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Migrating from Access to SQL Server with a web front end

P: n/a
Afternoon all,

Apologies for cross-posting but as my query covers both Access and SQL
Server I thought I'd send it both!

I have inherited a project to migrate a fairly complex series of
Access databases into a single proper SQL database with a web front
end.

Its quite a nasty job as people are working on a variety of data sets
at several Universities around the world and the data has got very
messy; hence the requirement to put it all on one live web enabled
database server and provide a web-based front end (particularly as
some users insist on using Macs so can't run Access as a front end
anyway).

If anyone could give me hints on how to perform such a migration or if
anyone knows of any good books or other documents on this I'd be
grateful for assistance.

Many thanks

Rich May
Museum of London
Jul 20 '05 #1
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9 Replies


P: n/a
First off, congratulations - this is a great move to make.

As far as converting the tables, use DTS (Data Transformation Services) in
sql server. It is pretty much wizard driven and works really well. As for
the queries, you would do best to forget you even have them in Access and
rewrite everything using Stored Procedures. My favorite book for "stepping"
between access and sql server is "Microsoft Access Developer's Guide to SQL
Server" by Chipman and Baron. It's wonderful.

As for your web front end... that is where the headache starts. You can
pretty much choose two paths if you want to stay on the Microsoft path. You
can do it using ASP or ASP.NET. Both will run on IIS (.net needs framework
installed).

If you are serving to Macs, you may deliver your app better using ASP
because you will be able to better control the rendered output (very good
for Netscape). I use Visual Basic to build "ActiveX DLL" components to
alleviate the complexity of the ASP pages so you would want to be proficient
in Visual Basic and instantiating COM components. Next, you need to take
ADO (ActiveX Data Objects) head on and learn it well, that is what you will
use to connect to sql, execute queries, and work with data.

If you are using IE on all clients and have control over them, you will find
that Visual Studio.NET does a great job at deploying web applications in
ease and speed, once you pass the high learning curve. I VERY highly
recommend "Programming Microsoft Visual Basic .Net" by Francesco Balena
(1600 pages).

If it all sounds complex, don't get me wrong... it is. If you need help,
let me know, we do this for a living.
--
Jerry Boone
Analytical Technologies, Inc.
http://www.antech.biz

"Rich May" <rm**@museumoflondon.org.uk> wrote in message
news:e1**************************@posting.google.c om...
Afternoon all,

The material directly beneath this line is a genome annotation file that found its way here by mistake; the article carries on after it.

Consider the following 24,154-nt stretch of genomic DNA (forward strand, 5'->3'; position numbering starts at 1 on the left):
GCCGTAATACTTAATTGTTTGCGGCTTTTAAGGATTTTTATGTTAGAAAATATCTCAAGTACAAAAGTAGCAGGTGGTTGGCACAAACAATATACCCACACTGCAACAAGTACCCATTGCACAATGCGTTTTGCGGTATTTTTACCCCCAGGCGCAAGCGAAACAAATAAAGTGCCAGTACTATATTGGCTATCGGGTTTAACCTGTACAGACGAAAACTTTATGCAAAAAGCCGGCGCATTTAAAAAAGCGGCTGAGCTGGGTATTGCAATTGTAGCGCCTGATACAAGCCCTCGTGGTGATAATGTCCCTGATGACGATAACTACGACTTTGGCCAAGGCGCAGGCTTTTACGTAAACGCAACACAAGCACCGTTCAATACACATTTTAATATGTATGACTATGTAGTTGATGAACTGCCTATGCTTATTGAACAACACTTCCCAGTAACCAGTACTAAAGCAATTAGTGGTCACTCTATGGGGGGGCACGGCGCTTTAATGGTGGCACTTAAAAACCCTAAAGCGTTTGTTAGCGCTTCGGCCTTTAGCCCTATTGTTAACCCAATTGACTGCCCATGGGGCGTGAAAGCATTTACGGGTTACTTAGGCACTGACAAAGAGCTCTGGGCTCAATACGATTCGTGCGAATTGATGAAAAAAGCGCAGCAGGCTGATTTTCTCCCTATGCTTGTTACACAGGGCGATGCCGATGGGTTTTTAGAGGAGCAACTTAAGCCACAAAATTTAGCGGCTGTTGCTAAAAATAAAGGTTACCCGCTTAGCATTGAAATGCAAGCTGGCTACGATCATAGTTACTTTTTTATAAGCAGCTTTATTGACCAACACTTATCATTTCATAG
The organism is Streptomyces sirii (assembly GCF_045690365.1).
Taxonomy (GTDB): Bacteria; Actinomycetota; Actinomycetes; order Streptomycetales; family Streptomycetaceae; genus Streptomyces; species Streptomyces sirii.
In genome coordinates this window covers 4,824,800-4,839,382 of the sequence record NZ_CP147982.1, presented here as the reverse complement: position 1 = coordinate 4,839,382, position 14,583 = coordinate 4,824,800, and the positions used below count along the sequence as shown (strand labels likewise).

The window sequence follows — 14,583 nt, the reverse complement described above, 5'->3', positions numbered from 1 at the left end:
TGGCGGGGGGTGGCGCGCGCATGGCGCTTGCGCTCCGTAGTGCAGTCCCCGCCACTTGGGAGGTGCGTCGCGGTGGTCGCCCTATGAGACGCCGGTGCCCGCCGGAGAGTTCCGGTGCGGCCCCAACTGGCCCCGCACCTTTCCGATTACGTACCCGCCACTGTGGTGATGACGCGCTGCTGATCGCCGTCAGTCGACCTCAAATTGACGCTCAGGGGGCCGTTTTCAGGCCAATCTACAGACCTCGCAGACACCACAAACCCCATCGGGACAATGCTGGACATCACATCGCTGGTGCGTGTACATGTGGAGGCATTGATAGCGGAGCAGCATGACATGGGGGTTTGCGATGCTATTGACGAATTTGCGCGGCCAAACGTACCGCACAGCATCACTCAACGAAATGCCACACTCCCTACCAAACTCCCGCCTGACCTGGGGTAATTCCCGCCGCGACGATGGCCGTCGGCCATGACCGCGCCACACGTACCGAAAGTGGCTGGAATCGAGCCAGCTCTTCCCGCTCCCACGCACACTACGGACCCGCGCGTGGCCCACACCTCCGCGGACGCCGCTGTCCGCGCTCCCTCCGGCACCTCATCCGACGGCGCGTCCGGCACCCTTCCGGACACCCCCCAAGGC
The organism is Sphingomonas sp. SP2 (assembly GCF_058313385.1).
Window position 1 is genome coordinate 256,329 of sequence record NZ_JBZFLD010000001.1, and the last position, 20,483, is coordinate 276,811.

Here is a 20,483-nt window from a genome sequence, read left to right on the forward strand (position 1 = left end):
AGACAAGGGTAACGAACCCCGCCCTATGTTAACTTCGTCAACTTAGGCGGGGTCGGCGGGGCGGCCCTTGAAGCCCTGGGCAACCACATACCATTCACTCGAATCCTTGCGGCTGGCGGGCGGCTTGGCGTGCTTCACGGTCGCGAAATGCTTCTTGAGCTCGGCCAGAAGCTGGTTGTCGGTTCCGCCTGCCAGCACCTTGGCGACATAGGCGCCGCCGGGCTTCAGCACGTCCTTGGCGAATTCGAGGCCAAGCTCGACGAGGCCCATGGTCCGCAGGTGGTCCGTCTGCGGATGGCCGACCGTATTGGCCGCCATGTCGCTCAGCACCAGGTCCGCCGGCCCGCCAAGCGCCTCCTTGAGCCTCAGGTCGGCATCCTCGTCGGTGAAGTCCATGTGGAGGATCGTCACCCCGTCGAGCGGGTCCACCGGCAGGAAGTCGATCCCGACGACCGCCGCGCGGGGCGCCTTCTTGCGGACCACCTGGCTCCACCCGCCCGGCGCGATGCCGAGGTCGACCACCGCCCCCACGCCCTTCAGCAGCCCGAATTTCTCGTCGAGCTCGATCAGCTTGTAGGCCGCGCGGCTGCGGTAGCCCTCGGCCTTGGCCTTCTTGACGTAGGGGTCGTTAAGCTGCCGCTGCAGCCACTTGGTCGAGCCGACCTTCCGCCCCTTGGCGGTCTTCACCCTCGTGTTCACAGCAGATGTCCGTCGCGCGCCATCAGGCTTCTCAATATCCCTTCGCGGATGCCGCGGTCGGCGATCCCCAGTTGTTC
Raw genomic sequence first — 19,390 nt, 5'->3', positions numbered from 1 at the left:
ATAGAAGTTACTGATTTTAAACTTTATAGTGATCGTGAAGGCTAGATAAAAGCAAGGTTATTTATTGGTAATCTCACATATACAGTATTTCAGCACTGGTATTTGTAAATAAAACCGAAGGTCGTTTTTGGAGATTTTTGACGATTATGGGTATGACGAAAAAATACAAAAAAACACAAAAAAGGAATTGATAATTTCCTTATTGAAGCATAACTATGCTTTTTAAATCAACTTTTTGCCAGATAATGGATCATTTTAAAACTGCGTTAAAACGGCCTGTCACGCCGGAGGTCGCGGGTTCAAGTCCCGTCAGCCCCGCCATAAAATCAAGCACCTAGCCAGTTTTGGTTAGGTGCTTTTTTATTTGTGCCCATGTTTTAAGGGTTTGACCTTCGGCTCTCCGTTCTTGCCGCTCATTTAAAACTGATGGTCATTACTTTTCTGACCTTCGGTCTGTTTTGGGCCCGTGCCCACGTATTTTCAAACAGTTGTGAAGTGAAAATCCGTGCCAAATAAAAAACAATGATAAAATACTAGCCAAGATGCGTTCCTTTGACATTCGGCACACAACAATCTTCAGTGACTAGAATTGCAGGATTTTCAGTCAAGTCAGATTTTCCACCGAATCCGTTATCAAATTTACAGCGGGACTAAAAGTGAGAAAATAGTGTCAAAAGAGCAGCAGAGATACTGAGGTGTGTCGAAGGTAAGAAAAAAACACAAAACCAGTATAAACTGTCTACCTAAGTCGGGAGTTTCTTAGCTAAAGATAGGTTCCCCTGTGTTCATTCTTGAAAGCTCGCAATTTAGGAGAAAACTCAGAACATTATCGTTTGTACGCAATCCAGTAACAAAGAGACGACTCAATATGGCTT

Apologies for cross-posting but as my query covers both Access and SQL
Server I thought I'd send it both!

I have inherited a project to migrate a fairly complex series of
Access databases into a single proper SQL database with a web front
end.

Its quite a nasty job as people are working on a variety of data sets
at several Universities around the world and the data has got very
messy; hence the requirement to put it all on one live web enabled
database server and provide a web-based front end (particularly as
some users insist on using Macs so can't run Access as a front end
anyway).

If anyone could give me hints on how to perform such a migration or if
anyone knows of any good books or other documents on this I'd be
grateful for assistance.

Many thanks

Rich May
Museum of London

Jul 20 '05 #2

P: n/a
several choices, depending on what you're comfy with ..
1) sql server, IIS & ASP
2) mySQL, apache, php

here's a RAD tool that I found the other day to create web pages for
either option (I haven't tried it yet)
http://www.citybusinesslogic.com/apwab.php

and somewhere I've got vba code to convert ms-access tables to mysql
format
rm**@museumoflondon.org.uk (Rich May) wrote in message news:<e1**************************@posting.google. com>...
Afternoon all,

Apologies for cross-posting but as my query covers both Access and SQL
Server I thought I'd send it both!

I have inherited a project to migrate a fairly complex series of
Access databases into a single proper SQL database with a web front
end.

Its quite a nasty job as people are working on a variety of data sets
at several Universities around the world and the data has got very
messy; hence the requirement to put it all on one live web enabled
database server and provide a web-based front end (particularly as
some users insist on using Macs so can't run Access as a front end
anyway).

If anyone could give me hints on how to perform such a migration or if
anyone knows of any good books or other documents on this I'd be
grateful for assistance.

Many thanks

Rich May
Museum of London

Jul 20 '05 #3

P: n/a
Hi Rich,

I think there are 3 options. a) Access' Upsizing Migration Wizard
b)Sql Server's DTS and c) setting Access as a linked server and
programmatically importing the data. I believe the main problem
you'll run into is that Access' datatypes are not 100% compatible with
Sql server's. - Louis
Jul 20 '05 #4

P: n/a
lo************@hotmail.com (louis nguyen) wrote in message news:<b0*************************@posting.google.c om>...
Hi Rich,

I think there are 3 options. a) Access' Upsizing Migration Wizard
b)Sql Server's DTS and c) setting Access as a linked server and